Presentation on theme: "High Level Organic Chemistry"— Presentation transcript:
1 High Level Organic Chemistry Topic 20High Level Organic Chemistry
2 IB HL ObjectiveDeduce structural formulas for compounds containing up to six carbon atoms with one of the following functional groups: amine, amide, ester and nitrile.Apply IUPAC rules for naming compounds containing up to six carbon atoms with one of the following functional groups: amine, amide, ester and nitrile.
3 Amines (R-NH2)Prefix: amino- Or for the first three carbons: Suffix: -ylamine Examples: CH3CH2NH2 ethylamine CH3CH(NH2)CH2CH2CH3 2-aminopentane
5 Ester (-COOC-)Because esters are produced from alcohols heated with carboxylic acids… The chain from the alcohol provides first part of the name, and the chain from the carboxylic acid is given the name of the acid anion. Example: CH3-CO-O-CH3 methyl ethanoate
6 Nitriles (R-CN)Used to be called cyanides. Suffix: -nitrile added to the hydrocarbon forming the basis of the acid. (Sometimes you will see the prefix cyano-) Example: CH3CH2CN propanenitrile CH3CN ethanenitrile
7 IB HL ObjectiveExplain why the hydroxide ion is a better nucleophile than water.
8 Nucleophilic: What’s in a name? Nucleo—nucleus philic--loving Explain why the hydroxide ion is a better nucleophile than water.Nucleophilic: What’s in a name?Nucleo—nucleus philic--lovingSo nucleophiles are molecules which are attracted to more positive charge.Nucleophiles will then donate electrons.
9 Water vs. Hydroxide H2O and OH- Explain why the hydroxide ion is a better nucleophile than water.Water vs. HydroxideH2O and OH-When a carbon is attached to a more electronegative atom, it becomes polar.Hydroxide is negatively charged, therefore it is attracted to the partial positive charge on a carbon.
10 IB HL ObjectiveDescribe and explain how the rate of nucleophilic substitution in halogenoalkanes by the hydroxide ion depends on the identity of the halogen.Describe and explain how the rate of nucleophilic substitution in halogenoalkanes by the hydroxide ion depends on whether the halogenoalkane is primary, secondary or tertiary.
11 Objectives &One group look at the polarity differences between different halogens and carbon bonds. Predict which halogen would most likely react.One group look at the primary, secondary and tertiary structure with one type of halogen, and describe how the polarity would differ. Predict the mechanism for each and which would react fastest.When time is up, you will share your findings with the other group.
12 (Different from what you predicted?) Objectives &Summary(Different from what you predicted?)Polarity of the molecule is not as important as the strength of the carbon-halogen bond.Iodine is the least polar, but the most reactive, since the carbon-iodine bond is the weakest.Reactivity of halogenoalkanes depends on the ability of the halogen bond to break and leave, which is why the halogen is referred to as the leaving group.Iodine is the best leaving group, and fluorine is the worst.You learn best from your mistakes.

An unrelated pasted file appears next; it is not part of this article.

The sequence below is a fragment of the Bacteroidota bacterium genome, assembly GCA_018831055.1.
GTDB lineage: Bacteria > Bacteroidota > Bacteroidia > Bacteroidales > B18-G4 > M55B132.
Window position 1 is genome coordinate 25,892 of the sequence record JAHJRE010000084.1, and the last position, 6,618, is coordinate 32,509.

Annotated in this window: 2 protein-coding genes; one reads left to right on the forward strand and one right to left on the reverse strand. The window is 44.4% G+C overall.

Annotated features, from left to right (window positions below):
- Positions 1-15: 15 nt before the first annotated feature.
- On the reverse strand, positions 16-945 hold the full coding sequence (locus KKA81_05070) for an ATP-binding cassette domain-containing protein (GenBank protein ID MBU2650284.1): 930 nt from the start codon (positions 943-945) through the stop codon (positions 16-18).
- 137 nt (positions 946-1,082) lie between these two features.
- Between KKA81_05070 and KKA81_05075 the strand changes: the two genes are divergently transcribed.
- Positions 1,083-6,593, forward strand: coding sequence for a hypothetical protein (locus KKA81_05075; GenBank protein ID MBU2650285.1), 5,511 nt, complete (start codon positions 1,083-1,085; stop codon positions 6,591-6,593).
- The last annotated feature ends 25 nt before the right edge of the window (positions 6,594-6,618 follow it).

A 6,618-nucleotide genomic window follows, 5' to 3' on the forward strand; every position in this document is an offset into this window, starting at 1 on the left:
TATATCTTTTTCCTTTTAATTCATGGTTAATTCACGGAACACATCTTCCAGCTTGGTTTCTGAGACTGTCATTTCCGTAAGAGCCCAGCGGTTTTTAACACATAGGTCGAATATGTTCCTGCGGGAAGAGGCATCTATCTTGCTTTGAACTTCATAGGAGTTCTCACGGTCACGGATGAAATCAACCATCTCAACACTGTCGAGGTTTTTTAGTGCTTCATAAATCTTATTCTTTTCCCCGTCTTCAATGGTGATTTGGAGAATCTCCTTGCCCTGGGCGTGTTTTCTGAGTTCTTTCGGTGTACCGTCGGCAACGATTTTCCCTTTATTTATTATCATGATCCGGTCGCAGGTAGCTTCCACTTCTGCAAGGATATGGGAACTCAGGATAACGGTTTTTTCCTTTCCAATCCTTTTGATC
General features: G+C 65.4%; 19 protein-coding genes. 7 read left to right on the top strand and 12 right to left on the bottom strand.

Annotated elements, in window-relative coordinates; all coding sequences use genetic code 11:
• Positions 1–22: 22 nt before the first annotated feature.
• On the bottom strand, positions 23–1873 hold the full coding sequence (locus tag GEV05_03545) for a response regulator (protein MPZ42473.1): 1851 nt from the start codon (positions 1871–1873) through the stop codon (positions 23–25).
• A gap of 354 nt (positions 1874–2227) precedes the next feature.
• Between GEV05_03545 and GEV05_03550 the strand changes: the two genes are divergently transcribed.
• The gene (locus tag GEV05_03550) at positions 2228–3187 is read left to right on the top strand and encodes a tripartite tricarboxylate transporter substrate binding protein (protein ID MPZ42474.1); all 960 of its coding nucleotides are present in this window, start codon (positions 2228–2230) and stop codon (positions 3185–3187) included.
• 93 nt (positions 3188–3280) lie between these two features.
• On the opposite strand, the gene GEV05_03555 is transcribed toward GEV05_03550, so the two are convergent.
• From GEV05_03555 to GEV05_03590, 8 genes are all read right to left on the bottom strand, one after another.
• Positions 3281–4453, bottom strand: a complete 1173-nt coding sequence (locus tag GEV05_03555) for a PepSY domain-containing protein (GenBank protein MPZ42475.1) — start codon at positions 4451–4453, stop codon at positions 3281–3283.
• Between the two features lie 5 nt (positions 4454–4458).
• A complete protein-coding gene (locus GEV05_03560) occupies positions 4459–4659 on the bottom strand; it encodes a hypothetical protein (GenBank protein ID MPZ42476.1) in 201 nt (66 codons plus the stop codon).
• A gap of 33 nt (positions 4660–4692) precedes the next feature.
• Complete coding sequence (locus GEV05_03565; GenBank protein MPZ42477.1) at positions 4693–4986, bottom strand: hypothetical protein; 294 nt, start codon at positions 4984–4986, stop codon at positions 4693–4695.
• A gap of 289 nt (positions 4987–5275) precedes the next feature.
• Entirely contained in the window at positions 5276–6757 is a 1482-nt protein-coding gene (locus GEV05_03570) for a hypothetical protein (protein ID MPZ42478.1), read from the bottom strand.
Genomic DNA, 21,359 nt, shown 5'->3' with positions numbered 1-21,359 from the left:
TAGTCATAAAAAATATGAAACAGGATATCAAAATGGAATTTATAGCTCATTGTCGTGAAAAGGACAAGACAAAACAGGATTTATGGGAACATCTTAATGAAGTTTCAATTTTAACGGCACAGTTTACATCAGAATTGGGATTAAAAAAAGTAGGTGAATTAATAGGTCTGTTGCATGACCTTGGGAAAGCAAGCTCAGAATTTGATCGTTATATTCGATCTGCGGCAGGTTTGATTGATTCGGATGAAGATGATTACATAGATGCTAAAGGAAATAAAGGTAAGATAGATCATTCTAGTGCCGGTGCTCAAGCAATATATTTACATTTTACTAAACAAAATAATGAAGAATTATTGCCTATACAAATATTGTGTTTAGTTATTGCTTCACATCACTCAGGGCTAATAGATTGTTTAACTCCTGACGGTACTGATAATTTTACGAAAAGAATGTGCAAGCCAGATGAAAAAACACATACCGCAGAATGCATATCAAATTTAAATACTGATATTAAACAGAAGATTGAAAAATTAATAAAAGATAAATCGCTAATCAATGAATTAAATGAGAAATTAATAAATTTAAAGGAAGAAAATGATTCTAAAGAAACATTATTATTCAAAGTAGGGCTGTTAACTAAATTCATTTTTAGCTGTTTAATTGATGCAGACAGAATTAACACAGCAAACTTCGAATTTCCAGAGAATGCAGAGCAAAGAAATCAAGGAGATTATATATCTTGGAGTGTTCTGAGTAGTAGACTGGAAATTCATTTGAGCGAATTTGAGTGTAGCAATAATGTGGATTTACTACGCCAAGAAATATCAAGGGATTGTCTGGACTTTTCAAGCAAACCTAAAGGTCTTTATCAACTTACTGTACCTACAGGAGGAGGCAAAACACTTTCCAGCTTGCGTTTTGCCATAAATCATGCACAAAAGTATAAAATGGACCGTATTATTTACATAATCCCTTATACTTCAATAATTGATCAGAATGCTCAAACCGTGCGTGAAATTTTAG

13 Objectives &Primary halogenoalkanes proceed by an SN2 mechanism.Tertiary halogenoalkanes proceed by an SN1 mechanism.Secondary halogenoalkanes can proceed by either SN1 or SN2.Experimentally, the SN1 reactions are found to be faster than the SN2 reactions.This could be due to the activation energy being less to form a carbocation then the activation energy needed to form the transition state (five bonds) for SN2.
14 Objectives &ReviewWhat would be more likely to react, 1-fluorobutane or 1-bromobutane, and why?What is the order, in increasing rate of reaction, for the primary, secondary, and tertiary halogenoalkanes?A: 1-bromobutane is more likely to react because of the lower strength of the bromine-carbon bond.A: primary>secondary>tertiary
15 IB HL ObjectiveDescribe, using equations, the substitution reactions of halogenoalkanes with ammonia and potassium cyanide.Explain the reactions of primary halogenoalkanes with ammonia and potassium cyanide in terms of the SN2 mechanism.
16 Objectives &Reaction with ammonia forms a primary amine.Reaction with the cyanide ion forms a nitrile.Group 1: Show iodoethane reacting with ammonia. State the mechanism and show transfer of electrons using curly arrows. Name the new molecule.Group 2: Show iodoethane reacting with a cyanide ion. State the mechanism and show the transfer of electrons using curly arrows. Name the new molecule.
17 Objectives &Ethanamine or ethylamineSN2 MechanismI-
18 2(species reacting in the slowest step) N(nucleophilic) cyanide ion with iodoethane (SN2)CH3HICCH3HCNC+-I-CN-propanenitrileNotice how we increased the length of the carbon chain. It went from an ethane to a propane.SN2S (substitution)2(species reacting in the slowest step)N(nucleophilic)
19 IB HL ObjectiveDescribe, using equations, the reduction of nitriles using hydrogen and a nickel catalyst.
20 20.2.6 Describe, using equations, the reduction of nitriles using hydrogen and a nickel catalyst. Due to lengthening the carbon chain with the cyanide ion, we can now make an amine with an extra carbon by reacting with hydrogen and a nickel catalyst:CH3CH2CN → CH3CH2CH2NH2H2/Ni